Update Your Kitchen Cabinets With Paint! Here's How...

Jenni Ingram
by Jenni Ingram
12 Materials
$100
1 Week
Easy

My neighbor's kitchen is a builder grade oak kitchen from the late 80’s. It has great storage space and great lay-out, but it’s time for the orange-hued oak to go. I think hands down the least expensive and best way to redo your kitchen is to paint your cabinets. It’s a bit of work, but it makes an HUGE difference.

The most important step in getting a lasting, durable finish on your kitchen cabinets is the prep work.

I know prep work is annoying, time consuming and the least fun part of the process, but if you don’t do it right, your paint will chip/peel off.

Clean all cabinets then set aside to dry.

So here’s how you do prep work right:

  1. CLEAN THOSE CABINETS! To ensure painting success, you must remove the grease first! I used Krud Kutter and a scotch brite pad to remove as much as I could.
  2. SCUFF SAND. Not required, but I did go over the flat parts of the cabinets doors and boxes with 220 grit sandpaper. Just sand enough to ensure the paint will stick.
  3. CLEAN AGAIN. I used a TSP cleaning mixture and paper towels to clean off what was left. 

Once everything was dry, I primed the cabinets to be sure they didn’t yellow over time. I chose Dixie Belle BOSS primer because:

  1. It’s water based (ie: not smelly).
  2. Could be sprayed. You can also use a good brush instead.
  3. I think it’s the best water-based stain blocker available.

 

Overall, the cabinets took 2 coats primer, 3 coats paint, and 1 coat top coat. Priming wasn't necessary on the darker gray island.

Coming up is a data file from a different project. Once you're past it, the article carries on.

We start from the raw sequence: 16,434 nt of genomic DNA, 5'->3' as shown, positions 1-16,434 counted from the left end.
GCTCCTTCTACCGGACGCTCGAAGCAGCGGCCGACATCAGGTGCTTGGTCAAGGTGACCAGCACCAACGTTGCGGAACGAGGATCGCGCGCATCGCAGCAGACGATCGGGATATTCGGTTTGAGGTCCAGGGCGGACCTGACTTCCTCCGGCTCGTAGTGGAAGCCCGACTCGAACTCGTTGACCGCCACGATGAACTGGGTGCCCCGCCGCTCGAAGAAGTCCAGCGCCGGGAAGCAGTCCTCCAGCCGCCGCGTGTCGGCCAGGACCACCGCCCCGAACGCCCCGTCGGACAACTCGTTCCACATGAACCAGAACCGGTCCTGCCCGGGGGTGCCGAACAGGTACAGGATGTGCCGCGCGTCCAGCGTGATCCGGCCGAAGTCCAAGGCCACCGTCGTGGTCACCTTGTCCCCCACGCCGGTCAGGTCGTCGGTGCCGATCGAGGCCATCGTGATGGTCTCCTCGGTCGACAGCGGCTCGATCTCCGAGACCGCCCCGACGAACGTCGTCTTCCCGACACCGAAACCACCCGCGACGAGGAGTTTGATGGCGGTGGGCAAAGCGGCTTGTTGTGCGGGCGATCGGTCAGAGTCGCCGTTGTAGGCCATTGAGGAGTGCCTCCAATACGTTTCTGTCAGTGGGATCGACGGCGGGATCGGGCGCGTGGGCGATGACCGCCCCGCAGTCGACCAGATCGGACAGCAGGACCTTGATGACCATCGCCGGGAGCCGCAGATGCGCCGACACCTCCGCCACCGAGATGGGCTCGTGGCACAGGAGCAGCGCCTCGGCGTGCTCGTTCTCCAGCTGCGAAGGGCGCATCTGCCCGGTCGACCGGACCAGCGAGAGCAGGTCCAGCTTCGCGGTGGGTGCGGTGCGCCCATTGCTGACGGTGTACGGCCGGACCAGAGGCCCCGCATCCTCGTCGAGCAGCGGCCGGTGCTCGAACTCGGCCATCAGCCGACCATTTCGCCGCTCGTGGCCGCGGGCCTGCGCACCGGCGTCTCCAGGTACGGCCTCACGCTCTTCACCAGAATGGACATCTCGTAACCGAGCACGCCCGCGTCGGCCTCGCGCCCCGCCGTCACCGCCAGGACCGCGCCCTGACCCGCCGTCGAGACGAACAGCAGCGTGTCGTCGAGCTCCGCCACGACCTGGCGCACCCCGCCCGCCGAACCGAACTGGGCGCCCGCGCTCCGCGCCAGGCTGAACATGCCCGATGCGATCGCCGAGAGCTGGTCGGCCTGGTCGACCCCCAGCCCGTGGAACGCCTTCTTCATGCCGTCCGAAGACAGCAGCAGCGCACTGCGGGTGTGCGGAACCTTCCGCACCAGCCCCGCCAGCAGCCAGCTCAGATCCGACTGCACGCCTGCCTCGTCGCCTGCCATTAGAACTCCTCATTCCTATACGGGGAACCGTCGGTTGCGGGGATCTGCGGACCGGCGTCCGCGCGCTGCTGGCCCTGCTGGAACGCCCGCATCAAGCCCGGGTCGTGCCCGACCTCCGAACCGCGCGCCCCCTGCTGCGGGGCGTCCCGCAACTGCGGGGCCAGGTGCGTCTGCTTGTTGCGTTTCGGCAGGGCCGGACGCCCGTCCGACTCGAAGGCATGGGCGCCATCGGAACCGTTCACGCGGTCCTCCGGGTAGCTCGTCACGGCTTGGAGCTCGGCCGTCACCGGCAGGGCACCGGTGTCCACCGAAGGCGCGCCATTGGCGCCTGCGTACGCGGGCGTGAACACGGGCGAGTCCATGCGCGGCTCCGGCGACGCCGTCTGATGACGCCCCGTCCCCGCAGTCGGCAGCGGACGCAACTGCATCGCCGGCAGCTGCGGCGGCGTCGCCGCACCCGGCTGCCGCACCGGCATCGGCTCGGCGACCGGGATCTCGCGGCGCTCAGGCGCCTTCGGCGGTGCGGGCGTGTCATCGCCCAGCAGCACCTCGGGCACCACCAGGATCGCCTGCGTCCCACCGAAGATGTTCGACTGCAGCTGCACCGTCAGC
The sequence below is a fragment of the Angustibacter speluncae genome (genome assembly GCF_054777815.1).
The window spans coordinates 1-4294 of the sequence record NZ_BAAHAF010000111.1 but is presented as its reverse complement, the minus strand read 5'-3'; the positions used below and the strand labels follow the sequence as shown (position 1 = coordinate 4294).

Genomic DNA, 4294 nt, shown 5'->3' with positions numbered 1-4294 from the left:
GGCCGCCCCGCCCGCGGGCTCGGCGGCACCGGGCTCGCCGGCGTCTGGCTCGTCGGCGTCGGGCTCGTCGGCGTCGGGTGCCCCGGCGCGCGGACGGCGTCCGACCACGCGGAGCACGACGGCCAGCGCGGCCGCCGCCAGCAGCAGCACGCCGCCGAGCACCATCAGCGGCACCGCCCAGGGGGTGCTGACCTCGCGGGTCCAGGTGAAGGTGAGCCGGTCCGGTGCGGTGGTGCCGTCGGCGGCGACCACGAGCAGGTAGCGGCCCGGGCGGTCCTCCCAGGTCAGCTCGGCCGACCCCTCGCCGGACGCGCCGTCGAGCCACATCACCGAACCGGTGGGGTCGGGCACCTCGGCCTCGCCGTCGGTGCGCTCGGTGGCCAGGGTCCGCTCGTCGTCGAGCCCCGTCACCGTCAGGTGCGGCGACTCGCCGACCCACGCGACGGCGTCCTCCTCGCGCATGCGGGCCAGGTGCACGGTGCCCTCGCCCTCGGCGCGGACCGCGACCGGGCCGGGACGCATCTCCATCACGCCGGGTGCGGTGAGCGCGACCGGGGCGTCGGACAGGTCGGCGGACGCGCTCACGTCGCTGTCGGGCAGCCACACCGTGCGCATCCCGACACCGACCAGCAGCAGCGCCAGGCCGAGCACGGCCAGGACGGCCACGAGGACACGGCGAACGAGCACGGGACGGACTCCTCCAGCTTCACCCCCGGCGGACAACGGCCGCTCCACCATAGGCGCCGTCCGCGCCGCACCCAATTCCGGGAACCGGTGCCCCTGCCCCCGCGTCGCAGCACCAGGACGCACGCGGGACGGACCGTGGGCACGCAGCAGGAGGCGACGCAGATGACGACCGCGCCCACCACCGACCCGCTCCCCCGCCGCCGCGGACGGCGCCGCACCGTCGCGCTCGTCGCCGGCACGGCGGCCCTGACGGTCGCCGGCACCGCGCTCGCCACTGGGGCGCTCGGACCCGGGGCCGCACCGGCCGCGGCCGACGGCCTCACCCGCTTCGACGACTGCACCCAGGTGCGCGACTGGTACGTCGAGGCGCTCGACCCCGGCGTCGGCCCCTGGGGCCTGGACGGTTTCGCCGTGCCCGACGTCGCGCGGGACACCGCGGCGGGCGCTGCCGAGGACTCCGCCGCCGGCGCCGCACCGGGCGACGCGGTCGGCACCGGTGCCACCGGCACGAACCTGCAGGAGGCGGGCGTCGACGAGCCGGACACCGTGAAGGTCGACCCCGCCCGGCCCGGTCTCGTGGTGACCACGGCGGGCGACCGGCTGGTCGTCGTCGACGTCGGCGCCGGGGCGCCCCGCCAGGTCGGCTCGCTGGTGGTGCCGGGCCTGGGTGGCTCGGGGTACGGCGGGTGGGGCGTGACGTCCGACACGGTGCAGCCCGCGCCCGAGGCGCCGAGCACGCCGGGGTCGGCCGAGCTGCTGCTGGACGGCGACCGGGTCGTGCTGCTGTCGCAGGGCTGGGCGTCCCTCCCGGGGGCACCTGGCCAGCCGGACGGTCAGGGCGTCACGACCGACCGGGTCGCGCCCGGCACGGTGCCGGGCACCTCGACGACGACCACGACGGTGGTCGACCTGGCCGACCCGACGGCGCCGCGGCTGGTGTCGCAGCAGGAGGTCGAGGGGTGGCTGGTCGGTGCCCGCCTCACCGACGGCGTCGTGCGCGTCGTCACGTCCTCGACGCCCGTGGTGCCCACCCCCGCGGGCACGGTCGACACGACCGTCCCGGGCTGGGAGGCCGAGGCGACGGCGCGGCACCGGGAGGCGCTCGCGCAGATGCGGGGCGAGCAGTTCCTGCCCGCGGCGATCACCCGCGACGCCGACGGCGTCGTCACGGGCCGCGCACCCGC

Watch me in action!

A little paint, and it now looks like a whole new kitchen!

Be sure to click the blog link  for more cabinet painting ideas.

Like this project? Follow me on Facebook to see my latest ideas and inspirations.

New to furniture painting? I can help!

Please grab my {FREE} Furniture 101 ebook here.

 

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Jenni Ingram
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  • Bonnie Bonnie on Jun 23, 2019

    What did you do to hide the grain of the oak cabinets? I'm in the process of painting mine (just starting), and would prefer not to have the grain marks showing through. My paint store person said to use spackle ... yet another step in the process. Any thoughts?

  • Margaret Margaret on Jun 23, 2019

    Could you do this on veneer covered cabinets.

  • Nicole Nicole on Aug 05, 2019

    I have fake covering on my cabinets. Can I paint over them?

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